Aliens In The Attic Review: E.T. Harms Home
If you are stuck with the kids on a rainy Saturday afternoon, this is the film for you.
When it’s a Sunday morning and you are surrounded by everyone else’s kids – it doesn’t seem like such a good idea.
However, my mood brightened considerably when I realised that there was enough free popcorn and Capri-Sun in the cinema to put a serious dent in my hang-over, and I began to munch away as if the fate of the planet depended on it.
Despite the clearly sub-standard CGI effects, Aliens in the Attic surprised me by making me laugh on a number of occasions. Director John Schultz clearly never lost sight of the fact that this film was supposed to be nothing more than a harmless cinema-snack to distract your ankle-biters, and it provides some great slapstick with a couple of half-decent sideshows.
As you may have guessed, the film kicks-off when a group of kids discover that four little aliens have taken up residence in the attic of their holiday home, and plan to use it as a base for their global assault. They have some comic technology, including a show-stealing galactic gun which gives them the ability to control the actions of any adults that wander across their path.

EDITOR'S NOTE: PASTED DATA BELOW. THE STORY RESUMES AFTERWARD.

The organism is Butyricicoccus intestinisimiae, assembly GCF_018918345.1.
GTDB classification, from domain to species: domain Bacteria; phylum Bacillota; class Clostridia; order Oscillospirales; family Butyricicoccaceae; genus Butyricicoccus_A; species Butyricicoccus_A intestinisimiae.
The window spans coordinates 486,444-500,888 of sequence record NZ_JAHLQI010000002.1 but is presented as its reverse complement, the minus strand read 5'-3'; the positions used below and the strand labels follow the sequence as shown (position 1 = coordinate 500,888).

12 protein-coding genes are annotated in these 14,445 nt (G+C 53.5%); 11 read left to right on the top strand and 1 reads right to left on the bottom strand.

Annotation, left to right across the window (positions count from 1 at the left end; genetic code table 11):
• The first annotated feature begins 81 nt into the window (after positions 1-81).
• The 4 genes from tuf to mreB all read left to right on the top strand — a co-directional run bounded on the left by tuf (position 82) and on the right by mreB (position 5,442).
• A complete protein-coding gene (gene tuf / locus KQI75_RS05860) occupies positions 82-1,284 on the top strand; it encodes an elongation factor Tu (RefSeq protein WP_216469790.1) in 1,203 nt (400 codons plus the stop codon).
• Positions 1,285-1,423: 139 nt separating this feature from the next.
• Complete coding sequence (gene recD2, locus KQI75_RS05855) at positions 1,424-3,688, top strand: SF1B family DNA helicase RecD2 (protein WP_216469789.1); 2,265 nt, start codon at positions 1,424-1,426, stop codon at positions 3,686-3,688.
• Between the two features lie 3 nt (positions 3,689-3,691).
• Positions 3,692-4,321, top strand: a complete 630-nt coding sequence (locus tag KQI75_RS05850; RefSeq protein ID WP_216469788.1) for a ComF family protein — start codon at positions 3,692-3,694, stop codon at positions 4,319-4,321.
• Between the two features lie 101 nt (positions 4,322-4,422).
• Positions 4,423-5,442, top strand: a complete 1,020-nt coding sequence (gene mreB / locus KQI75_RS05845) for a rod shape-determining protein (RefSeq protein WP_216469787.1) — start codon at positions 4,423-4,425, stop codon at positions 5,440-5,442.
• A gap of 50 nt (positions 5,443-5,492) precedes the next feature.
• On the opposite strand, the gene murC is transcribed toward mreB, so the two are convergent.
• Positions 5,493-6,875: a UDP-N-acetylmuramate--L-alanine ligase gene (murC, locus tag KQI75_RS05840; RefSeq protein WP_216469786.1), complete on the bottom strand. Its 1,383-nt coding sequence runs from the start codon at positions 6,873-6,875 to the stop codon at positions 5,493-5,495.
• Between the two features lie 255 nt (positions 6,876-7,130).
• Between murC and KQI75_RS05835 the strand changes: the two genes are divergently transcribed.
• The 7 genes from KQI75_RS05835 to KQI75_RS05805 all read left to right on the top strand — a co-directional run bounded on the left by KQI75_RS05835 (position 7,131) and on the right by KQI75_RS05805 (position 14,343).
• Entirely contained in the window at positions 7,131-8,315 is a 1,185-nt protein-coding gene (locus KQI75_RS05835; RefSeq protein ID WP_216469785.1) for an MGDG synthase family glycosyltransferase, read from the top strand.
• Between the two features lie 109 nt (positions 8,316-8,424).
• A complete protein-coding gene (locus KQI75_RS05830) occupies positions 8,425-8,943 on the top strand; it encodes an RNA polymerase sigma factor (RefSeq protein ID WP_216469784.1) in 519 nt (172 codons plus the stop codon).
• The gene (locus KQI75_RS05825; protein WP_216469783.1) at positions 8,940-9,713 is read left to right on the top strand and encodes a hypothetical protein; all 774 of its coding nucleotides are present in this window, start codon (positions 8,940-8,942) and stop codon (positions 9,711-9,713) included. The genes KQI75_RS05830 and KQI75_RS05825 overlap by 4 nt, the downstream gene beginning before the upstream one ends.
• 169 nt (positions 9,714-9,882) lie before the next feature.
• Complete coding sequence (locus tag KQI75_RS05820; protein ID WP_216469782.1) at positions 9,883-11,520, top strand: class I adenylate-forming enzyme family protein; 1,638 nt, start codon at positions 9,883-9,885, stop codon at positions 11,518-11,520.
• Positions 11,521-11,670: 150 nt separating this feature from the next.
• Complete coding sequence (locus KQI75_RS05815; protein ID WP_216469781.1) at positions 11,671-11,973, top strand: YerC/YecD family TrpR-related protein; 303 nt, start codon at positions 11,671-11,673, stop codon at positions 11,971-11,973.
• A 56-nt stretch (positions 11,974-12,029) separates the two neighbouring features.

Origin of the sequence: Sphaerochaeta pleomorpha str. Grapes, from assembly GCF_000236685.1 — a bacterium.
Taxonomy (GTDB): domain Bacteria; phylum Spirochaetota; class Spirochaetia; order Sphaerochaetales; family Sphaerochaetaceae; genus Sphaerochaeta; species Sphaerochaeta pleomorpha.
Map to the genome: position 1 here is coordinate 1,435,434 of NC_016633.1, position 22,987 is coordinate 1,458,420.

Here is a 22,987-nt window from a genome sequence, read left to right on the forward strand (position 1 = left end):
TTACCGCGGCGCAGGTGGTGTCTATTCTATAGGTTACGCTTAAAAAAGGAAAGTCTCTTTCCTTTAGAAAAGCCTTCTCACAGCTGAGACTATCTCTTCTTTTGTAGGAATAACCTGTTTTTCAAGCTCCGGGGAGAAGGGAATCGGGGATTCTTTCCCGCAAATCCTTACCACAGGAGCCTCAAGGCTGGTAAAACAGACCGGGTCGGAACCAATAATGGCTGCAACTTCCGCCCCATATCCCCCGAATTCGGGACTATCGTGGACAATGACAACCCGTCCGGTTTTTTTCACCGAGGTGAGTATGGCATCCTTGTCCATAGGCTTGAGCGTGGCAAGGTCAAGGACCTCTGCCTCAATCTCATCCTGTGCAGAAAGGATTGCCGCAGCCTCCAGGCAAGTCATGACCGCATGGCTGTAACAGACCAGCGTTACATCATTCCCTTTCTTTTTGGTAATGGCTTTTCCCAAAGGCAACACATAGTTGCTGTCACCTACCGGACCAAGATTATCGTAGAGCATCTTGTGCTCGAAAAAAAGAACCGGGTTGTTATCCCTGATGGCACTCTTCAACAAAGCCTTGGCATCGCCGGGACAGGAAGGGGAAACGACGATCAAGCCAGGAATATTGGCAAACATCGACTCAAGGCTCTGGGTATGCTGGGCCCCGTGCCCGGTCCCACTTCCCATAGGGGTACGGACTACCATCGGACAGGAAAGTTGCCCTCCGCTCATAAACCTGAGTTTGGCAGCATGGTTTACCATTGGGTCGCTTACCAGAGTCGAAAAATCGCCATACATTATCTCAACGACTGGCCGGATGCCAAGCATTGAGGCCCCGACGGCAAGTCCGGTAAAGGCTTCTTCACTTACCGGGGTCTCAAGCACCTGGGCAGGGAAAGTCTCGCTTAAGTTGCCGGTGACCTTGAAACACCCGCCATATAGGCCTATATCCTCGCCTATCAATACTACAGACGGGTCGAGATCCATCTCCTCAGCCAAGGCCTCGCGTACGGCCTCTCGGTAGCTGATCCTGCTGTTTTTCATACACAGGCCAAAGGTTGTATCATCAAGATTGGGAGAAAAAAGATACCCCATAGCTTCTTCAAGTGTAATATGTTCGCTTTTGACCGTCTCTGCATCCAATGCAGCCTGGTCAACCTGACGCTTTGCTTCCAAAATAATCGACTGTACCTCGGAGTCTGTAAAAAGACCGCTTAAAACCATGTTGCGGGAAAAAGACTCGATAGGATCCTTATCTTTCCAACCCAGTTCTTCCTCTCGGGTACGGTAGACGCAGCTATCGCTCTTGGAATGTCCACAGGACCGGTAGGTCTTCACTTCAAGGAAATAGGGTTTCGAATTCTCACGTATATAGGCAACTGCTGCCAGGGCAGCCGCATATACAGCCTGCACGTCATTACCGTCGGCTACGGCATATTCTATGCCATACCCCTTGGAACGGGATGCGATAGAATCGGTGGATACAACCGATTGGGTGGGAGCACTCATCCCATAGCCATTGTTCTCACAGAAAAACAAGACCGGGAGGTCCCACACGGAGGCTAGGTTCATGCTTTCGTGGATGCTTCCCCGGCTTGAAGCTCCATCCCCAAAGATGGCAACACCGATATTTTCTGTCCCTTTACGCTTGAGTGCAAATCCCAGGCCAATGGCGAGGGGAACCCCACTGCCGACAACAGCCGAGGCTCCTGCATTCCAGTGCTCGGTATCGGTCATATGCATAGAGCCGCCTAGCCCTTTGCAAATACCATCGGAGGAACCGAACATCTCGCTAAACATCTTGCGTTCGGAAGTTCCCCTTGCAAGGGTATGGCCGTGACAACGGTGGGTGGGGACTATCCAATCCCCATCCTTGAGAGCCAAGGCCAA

Conveniently, it doesn’t affect kids, and this little crew of cousins soon realise that they and they alone must repel the cosmic invasion.
This fresh-faced American family (complete with cute little sister) is utterly textbook and makes no attempt to break with the gleaming traditions of film-world families from the US of A.
However, any efforts to analyse this further and you would be missing the point like that ex-girlfriend who accused Star Wars of being unrealistic.
The themes on offer here are well-trodden, but some of the gaggery is first class, and Robert Hoffman puts in a particularly impressive turn as Ricky, the boyfriend of the family’s daughter – his fight with grandma was a definite highlight.
This was a comedy that will entertain kids and might make adults chuckle – but absolutely nothing more.